The prosecutors' actions appeared to breach judicial precedent set by the 1963 criminal case Brady v. Maryland, which went all the way to the US Supreme Court. In a landmark decision, the court ruled that withholding exculpatory evidence from a defendant violated the Due Process clause in the 14th Amendment of the US Constitution.
Sullivan overturned Stevens’s conviction after learning of the investigators' conduct.
"In nearly 25 years on the bench, I've never seen anything approaching the mishandling and misconduct that I've seen in this case," he said at the time. An internal Justice Department probe into the matter that was completed in 2012 appeared to bolster the whistleblower's claim of prosecutorial misconduct.
Since the Stevens case, Sullivan has issued a similar court order in every criminal case reviewed by Business Insider.
His actions indicate that Sullivan has been "particularly focused" on the issue of prosecutorial misconduct and files a judicial order like he did in the Flynn case in every criminal case "so there is an order on the record reminding prosecutors about their obligations (which they have in every criminal case, whether or not the judge issues a formal order reminding them)," Eliason said.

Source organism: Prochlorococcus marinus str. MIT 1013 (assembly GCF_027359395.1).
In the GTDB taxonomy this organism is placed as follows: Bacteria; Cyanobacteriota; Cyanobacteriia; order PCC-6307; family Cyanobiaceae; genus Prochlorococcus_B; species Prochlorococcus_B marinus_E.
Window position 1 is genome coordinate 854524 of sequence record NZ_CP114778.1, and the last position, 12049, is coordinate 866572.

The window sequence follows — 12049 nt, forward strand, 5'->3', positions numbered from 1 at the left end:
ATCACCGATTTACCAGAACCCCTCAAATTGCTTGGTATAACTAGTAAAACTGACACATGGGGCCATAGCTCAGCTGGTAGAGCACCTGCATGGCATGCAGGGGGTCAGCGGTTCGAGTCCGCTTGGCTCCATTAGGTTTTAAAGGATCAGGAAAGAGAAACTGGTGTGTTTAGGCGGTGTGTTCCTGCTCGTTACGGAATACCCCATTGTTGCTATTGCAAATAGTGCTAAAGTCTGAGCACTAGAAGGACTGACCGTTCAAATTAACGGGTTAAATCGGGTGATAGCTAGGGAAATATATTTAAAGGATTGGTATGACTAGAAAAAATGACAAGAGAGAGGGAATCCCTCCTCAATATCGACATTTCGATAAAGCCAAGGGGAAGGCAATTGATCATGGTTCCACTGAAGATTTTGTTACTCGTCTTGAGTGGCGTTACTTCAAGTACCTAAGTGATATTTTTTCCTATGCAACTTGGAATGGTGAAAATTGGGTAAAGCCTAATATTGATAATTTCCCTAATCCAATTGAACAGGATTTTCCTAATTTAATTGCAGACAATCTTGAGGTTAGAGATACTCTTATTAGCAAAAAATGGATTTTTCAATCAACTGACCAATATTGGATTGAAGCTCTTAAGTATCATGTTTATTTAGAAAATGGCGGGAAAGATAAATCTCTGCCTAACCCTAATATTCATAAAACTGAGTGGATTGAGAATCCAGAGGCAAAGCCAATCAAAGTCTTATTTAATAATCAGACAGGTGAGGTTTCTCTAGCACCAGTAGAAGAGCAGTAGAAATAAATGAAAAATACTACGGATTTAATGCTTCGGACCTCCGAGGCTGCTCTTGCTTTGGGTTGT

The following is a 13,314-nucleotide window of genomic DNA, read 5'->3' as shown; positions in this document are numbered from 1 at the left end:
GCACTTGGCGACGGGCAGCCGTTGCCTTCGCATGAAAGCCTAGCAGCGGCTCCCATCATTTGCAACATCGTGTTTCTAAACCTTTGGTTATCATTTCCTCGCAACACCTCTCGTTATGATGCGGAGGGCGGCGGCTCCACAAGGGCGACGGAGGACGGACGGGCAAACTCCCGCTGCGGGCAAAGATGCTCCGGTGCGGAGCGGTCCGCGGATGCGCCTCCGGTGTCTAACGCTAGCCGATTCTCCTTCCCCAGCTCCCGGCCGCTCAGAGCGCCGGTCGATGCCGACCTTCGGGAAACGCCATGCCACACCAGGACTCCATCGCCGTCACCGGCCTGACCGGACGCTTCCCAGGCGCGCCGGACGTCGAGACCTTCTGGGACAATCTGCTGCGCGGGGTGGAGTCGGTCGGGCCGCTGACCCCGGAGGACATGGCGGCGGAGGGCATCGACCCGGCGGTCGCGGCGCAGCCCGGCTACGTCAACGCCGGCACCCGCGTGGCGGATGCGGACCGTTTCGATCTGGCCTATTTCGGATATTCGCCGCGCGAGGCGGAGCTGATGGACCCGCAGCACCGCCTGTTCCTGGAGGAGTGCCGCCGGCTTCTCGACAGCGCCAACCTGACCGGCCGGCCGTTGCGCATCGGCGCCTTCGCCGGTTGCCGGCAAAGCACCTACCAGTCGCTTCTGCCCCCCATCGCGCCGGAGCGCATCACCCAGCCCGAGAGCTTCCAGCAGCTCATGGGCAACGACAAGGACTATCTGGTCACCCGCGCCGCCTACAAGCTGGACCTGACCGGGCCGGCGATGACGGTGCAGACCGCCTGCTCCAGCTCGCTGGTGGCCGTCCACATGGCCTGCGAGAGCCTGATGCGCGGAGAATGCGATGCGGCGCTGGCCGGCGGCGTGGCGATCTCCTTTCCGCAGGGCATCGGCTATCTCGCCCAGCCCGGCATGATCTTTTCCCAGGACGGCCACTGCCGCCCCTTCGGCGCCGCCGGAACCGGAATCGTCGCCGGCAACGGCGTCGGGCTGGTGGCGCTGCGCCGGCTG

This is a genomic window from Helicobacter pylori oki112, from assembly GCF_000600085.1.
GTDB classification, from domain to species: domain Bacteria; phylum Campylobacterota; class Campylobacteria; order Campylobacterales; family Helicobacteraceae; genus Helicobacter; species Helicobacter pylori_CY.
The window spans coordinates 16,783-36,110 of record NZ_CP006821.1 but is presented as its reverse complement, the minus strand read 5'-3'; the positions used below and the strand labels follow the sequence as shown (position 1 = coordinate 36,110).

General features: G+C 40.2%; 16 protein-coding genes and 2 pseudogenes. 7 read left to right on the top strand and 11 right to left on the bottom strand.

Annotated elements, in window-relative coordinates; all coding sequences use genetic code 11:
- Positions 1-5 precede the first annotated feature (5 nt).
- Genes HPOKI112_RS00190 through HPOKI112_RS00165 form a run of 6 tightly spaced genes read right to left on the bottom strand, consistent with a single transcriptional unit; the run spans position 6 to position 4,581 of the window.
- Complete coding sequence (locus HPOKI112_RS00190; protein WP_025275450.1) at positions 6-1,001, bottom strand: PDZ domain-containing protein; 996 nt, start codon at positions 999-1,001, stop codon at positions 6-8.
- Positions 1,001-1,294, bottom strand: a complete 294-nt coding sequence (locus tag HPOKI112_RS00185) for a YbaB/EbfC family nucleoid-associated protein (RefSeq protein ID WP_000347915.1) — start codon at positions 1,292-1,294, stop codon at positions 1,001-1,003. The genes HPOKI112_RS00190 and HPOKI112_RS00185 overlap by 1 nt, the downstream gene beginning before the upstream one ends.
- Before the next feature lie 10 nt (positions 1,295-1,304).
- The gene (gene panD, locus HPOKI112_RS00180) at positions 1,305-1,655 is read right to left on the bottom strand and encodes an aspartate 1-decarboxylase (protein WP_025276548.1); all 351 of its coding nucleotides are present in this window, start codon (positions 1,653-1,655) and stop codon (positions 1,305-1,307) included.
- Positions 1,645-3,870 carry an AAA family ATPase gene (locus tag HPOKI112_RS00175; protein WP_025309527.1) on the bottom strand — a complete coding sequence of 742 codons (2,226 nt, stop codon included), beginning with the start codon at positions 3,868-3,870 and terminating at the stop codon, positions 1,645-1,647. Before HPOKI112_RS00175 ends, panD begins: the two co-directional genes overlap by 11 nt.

Jeffrey Cramer, a longtime former federal prosecutor who is now the managing director at Berkeley Research Group, echoed that view. Though he added the caveat that it is difficult to read into federal judges' orders, "it does seem that this judge has made similar orders in the past, so it might be normal course of business."
Experts also emphasized the difficulty of withdrawing a guilty plea, citing the court's requirement for relevant cause before considering such a motion.
"Flynn [pleaded] guilty to lying to federal agents. It is unlikely that he will be exonerated," Cramer said. "The only question on that front that remains is whether he will be pardoned."The question, legal experts said, is not whether former national-security adviser Michael Flynn will be exonerated, but whether he'll be pardoned. Read Full Story